Although Tyrrell promotes her book as being aligned with STEM science, it is much more science fiction than science fact. Nevertheless, Rosie’s enthusiasm for science and invention is certainly infectious and who knows how many young readers will have new engineering aspirations after reading this book?

Sunday, 21 August 2016


Shield by Rachael Craw (Walker Books) PB RRP $27.99  ISBN 9781922179647

Reviewed by Ashling Kwok

Get ready to be taken on the ride of your life in the latest instalment from New Zealand author Rachael Craw.

Shield is the final book in the popular Spark trilogy. The first part of this gripping young adult sci-fi series, Spark, was released in 2014 to rave reviews, followed by Stray in 2015.
In the latest book, the drama continues but this time Evie is out of options. She must comply with the Affinity Project in order to survive. Evie must obey their rules, play their deadly games and give up Jamie.
When Evie decides to help a small group of Shields trying to affect change, she finds herself in all sorts of trouble. Counsellor Knox is determined to reveal her secrets and tie her to the Affinity Project for life. To protect her family, Evie must betray those closest to her. The odds of success, and of Evie’s survival, are slim.
Shield is a fast paced, action-packed thriller that will grab reader’s attention from the very first page. It is an original, exciting story with underlying themes of friendship, loyalty, courage and love.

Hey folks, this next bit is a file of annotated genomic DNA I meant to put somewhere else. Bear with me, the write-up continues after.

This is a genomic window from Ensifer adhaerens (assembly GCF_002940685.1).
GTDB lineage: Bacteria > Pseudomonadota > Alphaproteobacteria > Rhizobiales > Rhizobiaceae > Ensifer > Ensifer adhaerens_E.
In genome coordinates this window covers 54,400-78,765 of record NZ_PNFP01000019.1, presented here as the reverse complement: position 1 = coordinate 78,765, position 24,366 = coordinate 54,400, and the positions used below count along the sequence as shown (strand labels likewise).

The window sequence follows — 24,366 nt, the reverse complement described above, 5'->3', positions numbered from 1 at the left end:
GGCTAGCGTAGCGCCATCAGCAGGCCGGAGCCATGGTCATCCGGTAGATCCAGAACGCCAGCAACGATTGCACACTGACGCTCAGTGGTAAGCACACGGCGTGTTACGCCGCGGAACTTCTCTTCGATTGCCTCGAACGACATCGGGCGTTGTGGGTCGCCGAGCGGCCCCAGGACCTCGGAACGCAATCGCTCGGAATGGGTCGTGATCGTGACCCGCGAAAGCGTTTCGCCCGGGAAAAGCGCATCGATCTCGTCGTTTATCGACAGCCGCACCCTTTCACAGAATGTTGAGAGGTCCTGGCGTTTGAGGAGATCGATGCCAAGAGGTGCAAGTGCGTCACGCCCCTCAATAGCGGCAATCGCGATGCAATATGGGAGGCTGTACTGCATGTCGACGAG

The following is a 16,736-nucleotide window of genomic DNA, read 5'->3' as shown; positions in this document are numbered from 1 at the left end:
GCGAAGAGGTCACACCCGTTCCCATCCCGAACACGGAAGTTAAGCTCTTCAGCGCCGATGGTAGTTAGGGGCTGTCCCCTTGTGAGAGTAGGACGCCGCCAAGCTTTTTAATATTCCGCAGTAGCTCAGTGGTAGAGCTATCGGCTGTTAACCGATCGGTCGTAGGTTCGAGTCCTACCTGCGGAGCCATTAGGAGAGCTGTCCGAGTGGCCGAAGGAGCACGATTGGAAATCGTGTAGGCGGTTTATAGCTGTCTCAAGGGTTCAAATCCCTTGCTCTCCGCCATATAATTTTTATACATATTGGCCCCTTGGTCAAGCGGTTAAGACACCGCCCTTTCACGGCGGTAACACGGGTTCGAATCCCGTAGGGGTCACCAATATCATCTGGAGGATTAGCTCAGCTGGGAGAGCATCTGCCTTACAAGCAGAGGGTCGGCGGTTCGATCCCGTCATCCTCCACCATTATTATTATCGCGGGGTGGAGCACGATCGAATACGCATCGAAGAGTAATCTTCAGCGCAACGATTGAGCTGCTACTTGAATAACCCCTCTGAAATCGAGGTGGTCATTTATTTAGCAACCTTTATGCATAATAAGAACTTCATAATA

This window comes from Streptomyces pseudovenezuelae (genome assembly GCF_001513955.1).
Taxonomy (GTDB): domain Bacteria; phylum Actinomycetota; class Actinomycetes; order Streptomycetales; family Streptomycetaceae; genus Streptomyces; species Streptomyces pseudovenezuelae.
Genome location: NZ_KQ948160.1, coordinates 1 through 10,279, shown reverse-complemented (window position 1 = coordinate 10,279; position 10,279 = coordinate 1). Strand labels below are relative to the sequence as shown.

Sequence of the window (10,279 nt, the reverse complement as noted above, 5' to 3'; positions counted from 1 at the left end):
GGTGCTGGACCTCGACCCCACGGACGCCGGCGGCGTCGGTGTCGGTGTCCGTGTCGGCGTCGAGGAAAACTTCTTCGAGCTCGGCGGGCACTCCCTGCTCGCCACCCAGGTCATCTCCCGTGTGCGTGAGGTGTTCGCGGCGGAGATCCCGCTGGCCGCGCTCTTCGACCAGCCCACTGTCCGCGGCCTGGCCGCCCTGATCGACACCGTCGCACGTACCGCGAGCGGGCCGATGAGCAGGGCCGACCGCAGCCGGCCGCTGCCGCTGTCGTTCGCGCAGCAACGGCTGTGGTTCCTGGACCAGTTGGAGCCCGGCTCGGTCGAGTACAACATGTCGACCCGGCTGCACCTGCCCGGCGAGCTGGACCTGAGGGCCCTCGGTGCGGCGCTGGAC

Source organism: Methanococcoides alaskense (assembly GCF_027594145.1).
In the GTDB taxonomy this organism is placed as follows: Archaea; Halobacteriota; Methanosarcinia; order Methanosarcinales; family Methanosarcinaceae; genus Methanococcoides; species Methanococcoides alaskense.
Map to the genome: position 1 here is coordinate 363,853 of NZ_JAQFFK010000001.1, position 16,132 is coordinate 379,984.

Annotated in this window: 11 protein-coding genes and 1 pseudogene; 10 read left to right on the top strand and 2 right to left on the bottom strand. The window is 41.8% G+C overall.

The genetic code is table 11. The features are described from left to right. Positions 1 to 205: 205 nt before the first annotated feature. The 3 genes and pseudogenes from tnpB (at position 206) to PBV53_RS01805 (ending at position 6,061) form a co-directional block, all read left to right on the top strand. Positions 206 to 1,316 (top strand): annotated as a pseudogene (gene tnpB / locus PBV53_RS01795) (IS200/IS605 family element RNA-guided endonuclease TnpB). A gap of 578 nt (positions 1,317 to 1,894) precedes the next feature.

Shield is perfect for teenagers with a passion for sc-fi and for anyone who enjoyed The Hunger Games Trilogy by Suzanne Collins and the Maze Runner Trilogy by James Dashner.
Rachael Craw is a prolific talent as evidenced by her latest book. She has the ability to produce brilliant work that is well-written and contains just the right amount of action and excitement to enthral readers.
A great read and highly recommended.

Saturday, 20 August 2016

Pattan’s Pumpkin

Pattan’s Pumpkin by Chitra Soundar illustrated by Fran Lessac (Walker Books) HB RRP $27.99   ISBN 9781910959442

Reviewed by Ashling Kwok

Pattan’s Pumpkin is an Indian flood story, reminiscent of the traditional Noah’s Ark tale. It is the story of Pattan, a kind and caring man who stumbles upon an ailing flower and decides to plant it near his hut and nurture it back to life. Pattan watches the flower gain strength and its yellow flowers blossom in the glorious sun.

One day, to Pattan’s surprise, he notices that the flower has transformed into a magnificent pumpkin that is bigger than the goats, bigger than the elephants, and is actually so tall that it reaches the summit of the mountain.
When a terrifying storm arrives and the waters rise, Pattan’s quick thinking and imagination help him devise a clever plan that enables him to rescue the whole village from impending disaster.

Pattan’s Pumpkin is written by well-known author, Chitra Soundar, who was born and raised in India, a place where traditions, festivals and mythology are a way of life. Over the years, Chitra has produced a wonderful array of books in various genres.